Linked by Thom Holwerda on Mon 6th Aug 2012 18:34 UTC
Apple Well, this is interesting. Apple has released iOS 6 beta 4, and it removes one of the staples of iOS, included since its very first release with the first iPhone: beta 4 does not include the YouTube application. YouTube is owned by Google, so that could be an explanation. However, unless Google has its own iOS YouTube application ready, iOS 6 could lead to a lot of unhappy iPhone and iPad users. The large websites with sources inside Apple are probably hard at work trying to find out what's going on here - could just be a bug, or maybe a way to gauge public response by causing news sites and blogs to post about it. Huh. Update: thank god for sites with clout: The Verge confirms that Google is working on a stand-alone iOS YouTube application. Good news for users, since the stock one wasn't particularly good to begin with.
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RE: Comment by shmerl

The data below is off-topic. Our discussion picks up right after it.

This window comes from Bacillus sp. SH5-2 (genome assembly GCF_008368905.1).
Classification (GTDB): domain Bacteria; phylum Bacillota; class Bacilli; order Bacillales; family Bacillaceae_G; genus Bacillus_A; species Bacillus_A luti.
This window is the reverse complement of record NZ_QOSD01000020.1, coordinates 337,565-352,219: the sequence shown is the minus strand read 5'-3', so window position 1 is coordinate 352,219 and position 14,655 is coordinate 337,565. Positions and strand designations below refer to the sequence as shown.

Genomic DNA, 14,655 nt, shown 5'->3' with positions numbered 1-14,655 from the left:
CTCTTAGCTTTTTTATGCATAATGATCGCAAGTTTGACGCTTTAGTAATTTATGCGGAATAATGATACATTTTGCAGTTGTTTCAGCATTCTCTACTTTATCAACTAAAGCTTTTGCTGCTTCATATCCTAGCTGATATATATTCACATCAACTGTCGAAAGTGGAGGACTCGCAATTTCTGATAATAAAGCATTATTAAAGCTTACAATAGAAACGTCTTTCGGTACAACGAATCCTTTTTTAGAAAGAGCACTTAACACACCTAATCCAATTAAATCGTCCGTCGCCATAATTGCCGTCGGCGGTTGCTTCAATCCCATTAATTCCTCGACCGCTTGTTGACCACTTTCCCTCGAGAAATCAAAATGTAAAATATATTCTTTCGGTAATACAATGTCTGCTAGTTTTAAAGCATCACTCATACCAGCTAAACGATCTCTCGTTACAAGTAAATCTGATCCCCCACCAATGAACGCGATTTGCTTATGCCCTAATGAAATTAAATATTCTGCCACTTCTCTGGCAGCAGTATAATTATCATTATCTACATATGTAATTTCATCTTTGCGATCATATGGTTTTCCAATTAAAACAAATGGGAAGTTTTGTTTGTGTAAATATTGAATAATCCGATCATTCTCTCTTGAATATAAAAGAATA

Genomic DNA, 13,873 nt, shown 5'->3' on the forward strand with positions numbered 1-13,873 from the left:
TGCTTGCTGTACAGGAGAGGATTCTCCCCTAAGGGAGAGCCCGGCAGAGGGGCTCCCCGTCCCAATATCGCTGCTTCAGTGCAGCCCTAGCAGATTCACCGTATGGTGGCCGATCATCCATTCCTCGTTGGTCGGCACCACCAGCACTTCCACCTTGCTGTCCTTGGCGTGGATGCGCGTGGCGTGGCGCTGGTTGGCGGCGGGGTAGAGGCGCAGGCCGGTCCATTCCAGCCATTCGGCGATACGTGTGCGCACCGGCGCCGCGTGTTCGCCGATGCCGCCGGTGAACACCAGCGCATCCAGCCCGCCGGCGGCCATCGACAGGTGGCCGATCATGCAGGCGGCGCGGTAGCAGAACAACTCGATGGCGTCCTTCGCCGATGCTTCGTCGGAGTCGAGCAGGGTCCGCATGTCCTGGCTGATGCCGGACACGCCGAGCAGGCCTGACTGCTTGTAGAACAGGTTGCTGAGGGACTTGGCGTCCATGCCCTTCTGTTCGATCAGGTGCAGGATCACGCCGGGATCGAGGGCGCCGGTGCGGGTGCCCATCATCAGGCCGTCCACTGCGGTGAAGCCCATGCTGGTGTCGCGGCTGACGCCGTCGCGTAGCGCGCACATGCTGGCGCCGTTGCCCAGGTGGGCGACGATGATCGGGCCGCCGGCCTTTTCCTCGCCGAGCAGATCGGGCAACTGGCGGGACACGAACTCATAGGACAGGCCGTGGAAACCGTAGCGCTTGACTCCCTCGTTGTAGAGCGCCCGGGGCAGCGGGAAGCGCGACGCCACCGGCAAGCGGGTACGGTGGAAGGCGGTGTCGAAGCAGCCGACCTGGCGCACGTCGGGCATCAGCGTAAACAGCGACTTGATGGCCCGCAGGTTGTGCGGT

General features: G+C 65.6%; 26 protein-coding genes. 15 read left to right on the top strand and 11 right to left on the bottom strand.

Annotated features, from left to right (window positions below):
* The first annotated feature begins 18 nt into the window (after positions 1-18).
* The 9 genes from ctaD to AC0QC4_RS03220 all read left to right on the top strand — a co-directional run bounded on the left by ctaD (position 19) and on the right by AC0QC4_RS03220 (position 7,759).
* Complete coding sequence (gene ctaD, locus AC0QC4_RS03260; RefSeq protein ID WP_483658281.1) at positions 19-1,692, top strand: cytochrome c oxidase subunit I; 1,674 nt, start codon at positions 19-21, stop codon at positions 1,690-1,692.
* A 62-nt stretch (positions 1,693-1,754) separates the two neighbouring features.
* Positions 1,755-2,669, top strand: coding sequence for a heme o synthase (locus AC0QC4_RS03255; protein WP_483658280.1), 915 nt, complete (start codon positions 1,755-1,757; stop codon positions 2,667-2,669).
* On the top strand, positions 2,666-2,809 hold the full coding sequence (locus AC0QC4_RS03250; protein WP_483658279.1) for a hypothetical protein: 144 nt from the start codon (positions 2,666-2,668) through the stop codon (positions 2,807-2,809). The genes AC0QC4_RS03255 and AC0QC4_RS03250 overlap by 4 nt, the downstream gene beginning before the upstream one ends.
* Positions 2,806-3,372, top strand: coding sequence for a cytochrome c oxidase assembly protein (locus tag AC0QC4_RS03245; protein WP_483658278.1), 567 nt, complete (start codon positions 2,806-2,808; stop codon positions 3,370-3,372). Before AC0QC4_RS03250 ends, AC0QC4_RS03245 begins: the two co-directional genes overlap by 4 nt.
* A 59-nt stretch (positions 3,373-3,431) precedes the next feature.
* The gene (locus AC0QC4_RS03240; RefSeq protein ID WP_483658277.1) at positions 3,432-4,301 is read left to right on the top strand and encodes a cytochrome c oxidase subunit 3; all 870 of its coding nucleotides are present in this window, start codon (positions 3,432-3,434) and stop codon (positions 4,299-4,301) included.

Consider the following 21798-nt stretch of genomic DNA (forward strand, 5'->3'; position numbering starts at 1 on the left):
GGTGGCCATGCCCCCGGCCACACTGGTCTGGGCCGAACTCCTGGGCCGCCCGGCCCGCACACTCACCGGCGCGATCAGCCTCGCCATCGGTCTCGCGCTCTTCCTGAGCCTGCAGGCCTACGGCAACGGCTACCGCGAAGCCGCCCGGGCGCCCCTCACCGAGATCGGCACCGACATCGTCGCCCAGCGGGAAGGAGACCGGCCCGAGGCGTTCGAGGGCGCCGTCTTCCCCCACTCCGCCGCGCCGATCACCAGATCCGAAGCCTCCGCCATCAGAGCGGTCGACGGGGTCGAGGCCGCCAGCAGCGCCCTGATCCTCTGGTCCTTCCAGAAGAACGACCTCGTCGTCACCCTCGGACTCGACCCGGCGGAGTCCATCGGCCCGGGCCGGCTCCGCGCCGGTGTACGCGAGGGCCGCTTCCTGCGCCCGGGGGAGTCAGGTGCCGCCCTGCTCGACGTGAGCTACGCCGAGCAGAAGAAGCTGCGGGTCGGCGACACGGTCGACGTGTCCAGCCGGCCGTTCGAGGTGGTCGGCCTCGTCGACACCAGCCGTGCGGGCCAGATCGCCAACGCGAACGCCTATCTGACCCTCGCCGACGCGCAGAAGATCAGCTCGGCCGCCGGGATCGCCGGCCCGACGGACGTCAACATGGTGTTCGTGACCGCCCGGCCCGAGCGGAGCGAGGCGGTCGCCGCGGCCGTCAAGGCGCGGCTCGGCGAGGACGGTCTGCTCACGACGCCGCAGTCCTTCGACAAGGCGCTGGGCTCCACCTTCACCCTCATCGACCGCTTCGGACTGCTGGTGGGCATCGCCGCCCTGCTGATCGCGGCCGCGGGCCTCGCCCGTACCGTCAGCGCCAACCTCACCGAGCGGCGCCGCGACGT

by dvhh on Tue 7th Aug 2012 06:33 UTC in reply to "Comment by shmerl"
dvhh
Member since:
2006-03-20

I second that, plus google could build a webM decoder for iOS.

Reply Parent Score: 2

RE[2]: Comment by shmerl
by darknexus on Tue 7th Aug 2012 07:43 in reply to "RE: Comment by shmerl"
darknexus Member since:
2008-07-15

I second that, plus google could build a webM decoder for iOS.

Sure, if you jailbreak. Otherwise, iOS is so locked down that what Apple says is law. By your logic, Adobe could've built a Flash player for iOS as well (although I'm rather glad that didn't happen). Bottom line: Apple says no WebM, no WebM. Period. Given what an amazing job Apple have done in the past at supporting open codecs, I'd say we could see a WebM player for iOS in, I don't know, a hundred years from now.

Reply Parent Score: 3

RE[3]: Comment by shmerl
by MOS6510 on Tue 7th Aug 2012 08:12 in reply to "RE[2]: Comment by shmerl"
MOS6510 Member since:
2011-05-12

Didn't VLC support all kinds of codes? They were allowed in the app store before getting pulled because of GPL stuff.

Reply Parent Score: 2

RE[3]: Comment by shmerl
by dvhh on Tue 7th Aug 2012 08:20 in reply to "RE[2]: Comment by shmerl"
dvhh Member since:
2006-03-20

I am pretty sure this is a restriction on interpreted code. As far as I know as long as your code is fully compiled in your application (or given that apple reviewer don't see your interpreter), they are pretty much ok. You can compile Actionscript/Flash code for iOS (I think the restriction on interpreted code ).

Third party codec is authorized (or Skype could not have implemented their VOIP client for example).

Reply Parent Score: 3